“I just felt like now, more than ever, it was important, especially after doing Hidden Figures and Moonlight,” she says of the Oscar-nominated film where she played a part in telling virtually unknown history of three black women who were instrumental in getting the first American astronaut into space, and her role in the Oscar-winning drama about a young, poor, gay, black boy in Miami during the height of the crack epidemic— both bearing influence on her creative process for this album.
“We know that we exist in so many different ways,” she says. “The fact that we have those stories on-screen, and I was a part of both those movies, made me feel more emboldened and encouraged to dig deeper inside to be more vulnerable and more honest in the way that I approach my storytelling. Dirty Computer digs deep into the viruses and bugs of Janelle Monáe. And ultimately, it’s an album that encourages you to embrace the things that make you unique, even if it makes others uncomfortable.”
The project is anchored by a refreshing level of overt vulnerability that the public had not seen from Monáe in the past. Through its rollout, she attempted to master the delicate dance of being and becoming in the public eye. In Monáe’s case, performative identity serves a purpose.
At her album release party at Le Bain in New York in May, she stood across the room from me, dancing. She jumped on the mic singing impromptu along to Michael Jackson’s “Rock With You,” donning an ensemble, reminiscent of Janet Jackson’s Control era— a military cadet-style cap tilted to the right, dark, circular shades, and a pinstripe jacket with ‘80’s-esque shoulder pads that broadened her otherwise petite frame. In all-black, she managed to not get lost in the sea of colorfully loud outfits. After shouting out “all beautiful girls, guys, and gender-non-conforming” in the room, she clutched the mic close and said, “I see you. I am you. I love you.”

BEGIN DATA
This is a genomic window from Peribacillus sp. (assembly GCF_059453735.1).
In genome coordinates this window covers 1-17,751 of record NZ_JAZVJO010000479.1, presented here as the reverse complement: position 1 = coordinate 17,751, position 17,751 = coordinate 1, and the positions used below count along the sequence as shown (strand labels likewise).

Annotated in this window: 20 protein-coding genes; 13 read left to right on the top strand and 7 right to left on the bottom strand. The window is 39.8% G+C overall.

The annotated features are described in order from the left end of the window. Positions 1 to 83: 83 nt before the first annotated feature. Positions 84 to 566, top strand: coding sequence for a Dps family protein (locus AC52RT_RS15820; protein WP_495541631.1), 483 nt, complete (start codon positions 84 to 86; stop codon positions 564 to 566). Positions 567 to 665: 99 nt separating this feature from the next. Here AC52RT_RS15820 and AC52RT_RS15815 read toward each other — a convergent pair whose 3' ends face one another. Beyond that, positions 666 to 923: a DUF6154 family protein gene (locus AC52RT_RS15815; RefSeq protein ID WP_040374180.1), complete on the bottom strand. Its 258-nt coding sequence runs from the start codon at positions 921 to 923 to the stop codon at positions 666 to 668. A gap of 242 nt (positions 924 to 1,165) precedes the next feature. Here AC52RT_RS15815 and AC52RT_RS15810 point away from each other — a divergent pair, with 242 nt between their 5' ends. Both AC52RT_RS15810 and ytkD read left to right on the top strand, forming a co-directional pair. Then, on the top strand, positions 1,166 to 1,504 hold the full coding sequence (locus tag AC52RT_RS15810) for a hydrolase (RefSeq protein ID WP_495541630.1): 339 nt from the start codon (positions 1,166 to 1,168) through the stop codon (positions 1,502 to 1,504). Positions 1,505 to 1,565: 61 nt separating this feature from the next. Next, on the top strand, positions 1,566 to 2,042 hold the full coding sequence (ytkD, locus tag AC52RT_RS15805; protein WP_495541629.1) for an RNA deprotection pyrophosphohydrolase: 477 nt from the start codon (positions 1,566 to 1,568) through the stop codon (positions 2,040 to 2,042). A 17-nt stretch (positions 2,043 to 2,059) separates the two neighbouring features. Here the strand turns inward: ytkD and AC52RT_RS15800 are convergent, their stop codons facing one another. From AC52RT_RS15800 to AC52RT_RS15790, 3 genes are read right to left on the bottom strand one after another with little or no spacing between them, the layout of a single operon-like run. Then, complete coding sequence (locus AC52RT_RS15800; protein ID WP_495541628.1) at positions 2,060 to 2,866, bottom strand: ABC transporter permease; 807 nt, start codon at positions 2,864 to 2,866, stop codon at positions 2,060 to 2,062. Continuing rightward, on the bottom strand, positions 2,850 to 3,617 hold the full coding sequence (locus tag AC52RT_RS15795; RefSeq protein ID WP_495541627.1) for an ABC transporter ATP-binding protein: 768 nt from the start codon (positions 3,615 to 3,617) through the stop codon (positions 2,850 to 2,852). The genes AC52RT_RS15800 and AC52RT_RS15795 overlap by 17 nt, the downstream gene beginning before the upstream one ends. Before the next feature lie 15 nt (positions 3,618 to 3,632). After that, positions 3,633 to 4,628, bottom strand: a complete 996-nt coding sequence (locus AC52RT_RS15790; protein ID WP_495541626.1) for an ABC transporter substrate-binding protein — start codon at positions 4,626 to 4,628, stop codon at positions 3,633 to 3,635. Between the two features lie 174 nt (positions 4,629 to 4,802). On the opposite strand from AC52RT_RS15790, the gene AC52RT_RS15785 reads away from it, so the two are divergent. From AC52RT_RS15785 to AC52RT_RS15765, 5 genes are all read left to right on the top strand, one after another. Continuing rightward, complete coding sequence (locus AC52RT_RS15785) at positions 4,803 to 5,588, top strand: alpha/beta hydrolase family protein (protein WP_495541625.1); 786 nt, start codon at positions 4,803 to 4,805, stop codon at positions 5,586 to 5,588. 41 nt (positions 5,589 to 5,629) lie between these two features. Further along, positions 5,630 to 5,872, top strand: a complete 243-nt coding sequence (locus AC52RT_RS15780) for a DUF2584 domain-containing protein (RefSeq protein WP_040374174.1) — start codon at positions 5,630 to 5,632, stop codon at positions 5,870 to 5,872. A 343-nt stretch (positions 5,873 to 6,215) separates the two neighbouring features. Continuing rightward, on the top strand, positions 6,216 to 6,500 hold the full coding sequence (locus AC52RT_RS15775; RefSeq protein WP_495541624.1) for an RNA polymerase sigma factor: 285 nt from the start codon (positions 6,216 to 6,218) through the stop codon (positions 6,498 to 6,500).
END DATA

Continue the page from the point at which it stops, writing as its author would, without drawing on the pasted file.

Monáe presents liberation and identity as a performance. But it’s performance as a means of communication. If ever it served well to make an artist into an paragon for whichever intersecting lanes of black identity, she is a good fit for it. A black, queer woman and creator— a new breed of pop star.
Monáe didn’t find her voice in this new age of black political art; her voice was amplified.